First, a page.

sent & received bytes increasing when idle

January 20, 2011 at 08:13:26
Specs: Windows 7, 4 GB C2D e4600 2.4ghz
This has been happening of late. When i check the status of my Internet Connection I notice that the sent and received bytes keeps increasing. I'm sure there are no downloads taking place that I'm aware of. No torrent clients, no antivirus nothing. I checked my PC for malware but that didn't help.
As a result of this, i keep getting high pings in online games and can't even watch videos in youtube anymore.

any solutions? like, some software to monitor all the programs that use the itnernet connection without my knowledge or something??

My primary concern is gaming (Call of Duty 4) so I wouldn't mind this idle downloading (whatever it is) as long as the major chunk of my internet connection is directed towards Cod4!


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#1
January 20, 2011 at 09:23:31
Use NETSTAT -B, to see what apps on your computer are opening ports to the internet.

Remember if you are in Windows Vista or better you have to run your Command Prompt as Administrator.


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#2
January 20, 2011 at 12:40:26
Even when sitting idle your network interface will send out regular "hello is there anybody out there" packets to ensure there's still a working network available. The packets elicit a response which will account for an increase in both incoming and outgoing bytes.

Unless it's a very large increase then it's not likely anything other than what I'm talking about.

If it is a large amount then you'll also want to have a look at you running processes. To do so, hit ctrl - alt - del and click on the Task Manager button. In TM, click on the "Processes" tab. On a computer that's sitting idle, the "System Idle Process" should be running around 95 to 99%. If yours is showing 99% steady, then there's not likely anything nefarious running in the background. If however, you do have some unexplained processes steadily using up CPU time then you'll want to get googling the name of the .exe files associated with them to see if any of them are bad news.

You can also check on TM in the "Networking" tab to see if there's any unusual traffic crossing your interface.

If you're really concerned, download a packet sniffer like Wireshark and you can use it to capture data on the NIC and have a look at the actual contents of the packets going through it.

It matters not how straight the gate,
How charged with punishments the scroll,
I am the master of my fate;
I am the captain of my soul.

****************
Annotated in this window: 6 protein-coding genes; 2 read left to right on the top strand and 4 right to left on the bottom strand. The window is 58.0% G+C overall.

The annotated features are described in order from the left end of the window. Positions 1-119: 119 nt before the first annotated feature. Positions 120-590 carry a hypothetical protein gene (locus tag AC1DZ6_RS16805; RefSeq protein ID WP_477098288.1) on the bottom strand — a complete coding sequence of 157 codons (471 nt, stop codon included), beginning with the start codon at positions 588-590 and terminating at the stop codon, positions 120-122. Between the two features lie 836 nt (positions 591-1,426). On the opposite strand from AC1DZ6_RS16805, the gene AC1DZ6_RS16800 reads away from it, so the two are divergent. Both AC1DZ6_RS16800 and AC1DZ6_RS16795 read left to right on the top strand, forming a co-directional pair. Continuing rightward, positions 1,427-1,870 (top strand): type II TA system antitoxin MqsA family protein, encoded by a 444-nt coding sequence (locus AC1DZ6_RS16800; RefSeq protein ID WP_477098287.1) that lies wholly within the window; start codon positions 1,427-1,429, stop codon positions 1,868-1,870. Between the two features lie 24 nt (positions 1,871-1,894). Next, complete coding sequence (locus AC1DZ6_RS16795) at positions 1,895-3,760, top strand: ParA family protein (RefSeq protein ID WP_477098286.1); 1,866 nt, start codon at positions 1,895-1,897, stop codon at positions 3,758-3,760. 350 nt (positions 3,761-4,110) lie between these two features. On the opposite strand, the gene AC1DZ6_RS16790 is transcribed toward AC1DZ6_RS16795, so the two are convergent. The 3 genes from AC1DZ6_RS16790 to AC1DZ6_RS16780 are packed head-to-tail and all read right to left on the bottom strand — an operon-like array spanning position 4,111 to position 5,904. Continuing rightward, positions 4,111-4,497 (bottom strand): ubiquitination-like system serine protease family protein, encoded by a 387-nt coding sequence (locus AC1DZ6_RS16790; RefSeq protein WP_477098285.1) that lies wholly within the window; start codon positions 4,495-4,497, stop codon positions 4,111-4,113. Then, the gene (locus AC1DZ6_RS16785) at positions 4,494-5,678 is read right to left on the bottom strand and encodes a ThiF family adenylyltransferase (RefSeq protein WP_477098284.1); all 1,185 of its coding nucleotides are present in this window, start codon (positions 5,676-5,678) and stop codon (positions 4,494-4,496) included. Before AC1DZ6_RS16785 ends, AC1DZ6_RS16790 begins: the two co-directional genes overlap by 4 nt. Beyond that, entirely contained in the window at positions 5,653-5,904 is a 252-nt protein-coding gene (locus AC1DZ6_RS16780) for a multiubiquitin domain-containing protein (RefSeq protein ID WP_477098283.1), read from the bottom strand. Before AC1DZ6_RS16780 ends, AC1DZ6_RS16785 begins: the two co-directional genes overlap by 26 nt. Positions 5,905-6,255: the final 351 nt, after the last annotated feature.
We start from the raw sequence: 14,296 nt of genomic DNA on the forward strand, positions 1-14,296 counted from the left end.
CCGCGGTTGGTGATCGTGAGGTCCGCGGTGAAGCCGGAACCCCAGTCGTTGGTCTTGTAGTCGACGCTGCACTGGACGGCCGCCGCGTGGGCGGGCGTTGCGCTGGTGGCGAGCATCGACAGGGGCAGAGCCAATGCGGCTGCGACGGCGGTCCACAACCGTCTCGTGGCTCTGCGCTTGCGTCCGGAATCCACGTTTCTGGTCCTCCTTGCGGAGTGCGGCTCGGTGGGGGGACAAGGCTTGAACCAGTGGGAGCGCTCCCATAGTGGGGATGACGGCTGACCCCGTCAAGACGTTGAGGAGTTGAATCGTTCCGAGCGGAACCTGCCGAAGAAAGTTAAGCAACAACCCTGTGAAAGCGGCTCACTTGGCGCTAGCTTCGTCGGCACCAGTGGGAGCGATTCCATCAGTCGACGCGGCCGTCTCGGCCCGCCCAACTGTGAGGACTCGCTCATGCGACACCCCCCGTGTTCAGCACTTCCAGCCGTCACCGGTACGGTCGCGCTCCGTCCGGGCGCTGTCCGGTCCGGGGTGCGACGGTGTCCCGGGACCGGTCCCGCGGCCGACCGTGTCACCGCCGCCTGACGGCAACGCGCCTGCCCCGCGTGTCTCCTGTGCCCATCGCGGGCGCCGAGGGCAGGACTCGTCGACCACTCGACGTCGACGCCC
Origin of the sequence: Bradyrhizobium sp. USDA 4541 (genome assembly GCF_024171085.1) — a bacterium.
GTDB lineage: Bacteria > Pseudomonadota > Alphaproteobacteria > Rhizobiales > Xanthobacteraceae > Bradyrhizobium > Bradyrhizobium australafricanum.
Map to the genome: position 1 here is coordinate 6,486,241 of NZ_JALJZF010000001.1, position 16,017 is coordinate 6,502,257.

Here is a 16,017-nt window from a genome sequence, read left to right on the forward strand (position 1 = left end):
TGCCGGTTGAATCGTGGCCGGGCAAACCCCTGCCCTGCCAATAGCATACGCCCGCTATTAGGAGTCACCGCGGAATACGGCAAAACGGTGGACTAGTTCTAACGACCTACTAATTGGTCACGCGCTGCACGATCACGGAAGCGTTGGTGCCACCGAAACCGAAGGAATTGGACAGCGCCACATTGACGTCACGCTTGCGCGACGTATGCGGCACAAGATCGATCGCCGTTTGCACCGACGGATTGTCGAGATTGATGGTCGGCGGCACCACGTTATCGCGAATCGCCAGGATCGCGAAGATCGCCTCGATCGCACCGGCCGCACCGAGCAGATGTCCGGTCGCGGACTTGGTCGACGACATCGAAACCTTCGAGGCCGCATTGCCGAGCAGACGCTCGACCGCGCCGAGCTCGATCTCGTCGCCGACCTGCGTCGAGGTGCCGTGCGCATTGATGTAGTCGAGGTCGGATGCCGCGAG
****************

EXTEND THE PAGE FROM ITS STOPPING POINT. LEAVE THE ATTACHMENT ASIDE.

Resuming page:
***William Henley***


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#3
January 20, 2011 at 23:29:06
About 500 bytes are being sent every second and the received bytes vary from 1000 to 5000 per second. Is this normal?

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Related Solutions

#4
January 21, 2011 at 07:46:36
I don't know if that's "normal" since I've never checked out how much data the network test packets send/receive. But that's not very much in terms of Mb's so it seems ok.

Check in Task Manager too. If your "System Idle" process is sitting around 95% to 99% and you're transferring that much data then I'd say that's all it is.

It matters not how straight the gate,
How charged with punishments the scroll,
I am the master of my fate;
I am the captain of my soul.

***William Henley***


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#5
January 21, 2011 at 08:52:04
If you would post your NETSTAT -B we can see if you have a Zombie Bot on your computer or something that is using your bandwidth. You could just do this...

NETSTAT -B > C:\NETSTATLOG.TXT

Then open the netstatlog.txt on your C:\ in notepad, copy the contents and paste it. Thanks. You could also go through the LOG and use the WhoIS web site to determine who each of the internet connections are connecting to.

http://whois.domaintools.com/

If you see a connection with someone you don't know then look at the service or program that was opening the connection, in the NETSTAT log. Google the app or service to see what uses it. If it is an app that is a high risk or one you did not install on your system then Google for how to uninstall it.

I also like the Wireshark Idea posted above because you can see what connection is doing the most packets. Then with the NETSTAT log, identify what service or app is doing that connection and remove it.

This kinda advanced stuff so be careful not to remove the wrong app or service or you might break your computer. If you are not comfortable with doing this, then take it to some one who is. As with any thing at this level, I would do a System State backup before you begin.


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